Balance in A Writer’s Life

I exchanged messages this morning with Michelle James, whom I had the pleasure of meeting online years ago, when Dancing to an Irish Reel came out. This shows me the beauty of WordPress—there are wonderful friends here, and I’ve found the community to be extraordinarily engaging and supportive. And it’s not just about books that we talk about. Books may be the reason why we’re drawn to the page in the first place, but typically exchanges lead into other places, and this morning Michelle and I talked about Pilates.
Michelle and I both incorporate Pilates into our weekly schedule, and it caused me to think about why I do it. It’s because I spend so much time at this computer, and it occurred to me that a writer needs balance. In order to find balance, it takes the realization that balance is a requirement of a writer’s life.
I have a wheeled chair on a hardwood floor that fits up tightly under my desk. I am a little-bitty ol’ thing, and I’m in the habit of sitting Indian style (can I say this in this PC world? Apologies for any offense) for hours at a time. I go through phases when a project is pressing, even if the immediacy is of my own making. Looking back at the past five and a half years, it’s staggering to realize that I produced four novels, but part of the explanation is I got myself into it because one door opened then things happened at once, in a flurry that felt like putting out fires.
Which brings me back to the subject of Pilates. I’ll add ballet because I still go to class. I’m a believer in the adage that the mind and the body are one, and I’ve found that without finding a balance, I suffer. Without reading and writing, I am aimless, and without tempering the way I sit at my desk, there are particular areas in my lower back that tighten to the point where my whole body locks up. Basically, I have to undo what I create, after I spend so much times sitting in the form of a pretzel. But it’s more than that, really. It has something to do with needing to get out of my head and into my body, and I think it matters, with respect to grounding myself on God’s green earth.
I’m going to take this subject further and talk about a decision I made once I came up for air after completing the edits for my next book, which I wrote after Mourning Dove (This book is another Southern novel in the capable hands of my agent, and hopefully it will be signed somewhere!) Because I spent so much time during the week and then some in self-enforced isolation, save for the occasional social outing or doing whatever it takes to tend to home and hearth, I decided to switch priorities. I know a group of wonderful women who live near me in this seaside community, and every morning they meet to walk the beach. I had to wrestle with the hour of joining this group. 8:00 in the morning is a questionable hour to be up and out of the house, and I have a bad habit of getting coffee then going to my computer the second my feet hit the floor. Once at my computer, away I go.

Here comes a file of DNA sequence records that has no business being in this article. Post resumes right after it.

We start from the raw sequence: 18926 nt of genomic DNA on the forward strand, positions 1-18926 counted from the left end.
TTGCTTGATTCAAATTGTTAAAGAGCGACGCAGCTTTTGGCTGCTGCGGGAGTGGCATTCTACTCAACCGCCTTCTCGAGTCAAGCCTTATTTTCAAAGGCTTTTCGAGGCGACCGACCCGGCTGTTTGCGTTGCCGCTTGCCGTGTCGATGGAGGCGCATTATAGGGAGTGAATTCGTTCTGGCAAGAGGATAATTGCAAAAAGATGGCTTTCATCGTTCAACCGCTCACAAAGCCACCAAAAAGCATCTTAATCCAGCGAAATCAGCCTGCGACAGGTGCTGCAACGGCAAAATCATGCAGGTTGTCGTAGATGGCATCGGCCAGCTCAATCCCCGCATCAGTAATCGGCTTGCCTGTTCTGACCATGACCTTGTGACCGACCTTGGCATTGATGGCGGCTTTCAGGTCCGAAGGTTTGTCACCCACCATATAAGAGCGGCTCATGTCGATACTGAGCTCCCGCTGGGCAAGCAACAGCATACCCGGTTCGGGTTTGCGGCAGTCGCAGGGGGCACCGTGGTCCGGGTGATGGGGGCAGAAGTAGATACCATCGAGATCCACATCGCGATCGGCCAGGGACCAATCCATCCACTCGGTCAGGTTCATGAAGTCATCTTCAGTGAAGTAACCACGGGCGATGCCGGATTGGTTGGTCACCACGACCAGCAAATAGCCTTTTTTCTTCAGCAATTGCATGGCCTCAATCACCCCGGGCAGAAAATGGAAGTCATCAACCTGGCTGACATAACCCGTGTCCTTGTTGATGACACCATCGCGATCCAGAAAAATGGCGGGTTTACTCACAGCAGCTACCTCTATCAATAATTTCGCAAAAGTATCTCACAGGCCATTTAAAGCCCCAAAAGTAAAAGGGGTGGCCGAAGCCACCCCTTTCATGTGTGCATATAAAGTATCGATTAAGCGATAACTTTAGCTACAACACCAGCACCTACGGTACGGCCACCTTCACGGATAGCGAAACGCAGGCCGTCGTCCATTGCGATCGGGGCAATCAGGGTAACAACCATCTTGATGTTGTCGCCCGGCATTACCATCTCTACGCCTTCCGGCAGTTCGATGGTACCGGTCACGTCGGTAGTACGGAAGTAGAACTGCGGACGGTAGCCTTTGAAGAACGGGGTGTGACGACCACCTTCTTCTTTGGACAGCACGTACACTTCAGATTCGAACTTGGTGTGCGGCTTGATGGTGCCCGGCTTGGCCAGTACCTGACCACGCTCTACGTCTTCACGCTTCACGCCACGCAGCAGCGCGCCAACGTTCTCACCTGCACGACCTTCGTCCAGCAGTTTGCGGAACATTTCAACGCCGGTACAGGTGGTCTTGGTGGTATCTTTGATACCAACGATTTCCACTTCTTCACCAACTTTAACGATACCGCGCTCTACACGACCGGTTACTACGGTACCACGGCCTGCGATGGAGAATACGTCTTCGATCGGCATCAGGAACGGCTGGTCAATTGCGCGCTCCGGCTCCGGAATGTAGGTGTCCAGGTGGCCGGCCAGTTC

My commitment to leaving the house was made in favor of physical and psychological balance. Once the decision was made, the effort was easy because I knew the stakes, otherwise. If I start the day by getting outside and walking by the ocean, it gives me a certain perspective. The enormity of the ocean; the people out walking their dogs; the surfers sizing up the waves; the conversation of friends; and the simple act of movement reminds me there’s a big world outside of my office, before it’s time to close myself off when I return to my desk.
I think balance is imperative in a writer’s life, and writer’s need to aim for it. It takes commitment to write, especially when one writes novels, but it also takes commitment to lead a well-balanced life.

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9 thoughts on “Balance in A Writer’s Life

  1. I don’t come to your page, Claire, that I don’t go away thinking about everything you’ve said. And although you’re writing, it feels like you’re talking to me. You’re absolutely right about the balance necessary to stay whole and healthy.

    As for the computer position, you may be small but only a really flexible adult can manage that for hours at a time. If you want a more politically correct term, the kindergarten teachers say, “Criss cross, applesauce,” and all the kids know exactly how to sit. Yeah, the PC world – hm.

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  2. Claire, thanks for the mention in your post. Yes, WP is a wonderful community where we can converse with others, share ideas, make friends, and learn a lot in the process. I agree that we all need to find that balance in life no matter what we do. I spend way too much time at the computer and have had back issues for years doing months of physical therapy, pool therapy, and Pilates. There are days when I get up from my computer and start my Pilates exercises for the second time in the day. The breathing with my exercise relaxes both body and mind. I gave up ballet in my early 40’s due to a foot problem, but for those who can still dance, it’s an ideal exercise in mobility. Have a wonderful weekend!

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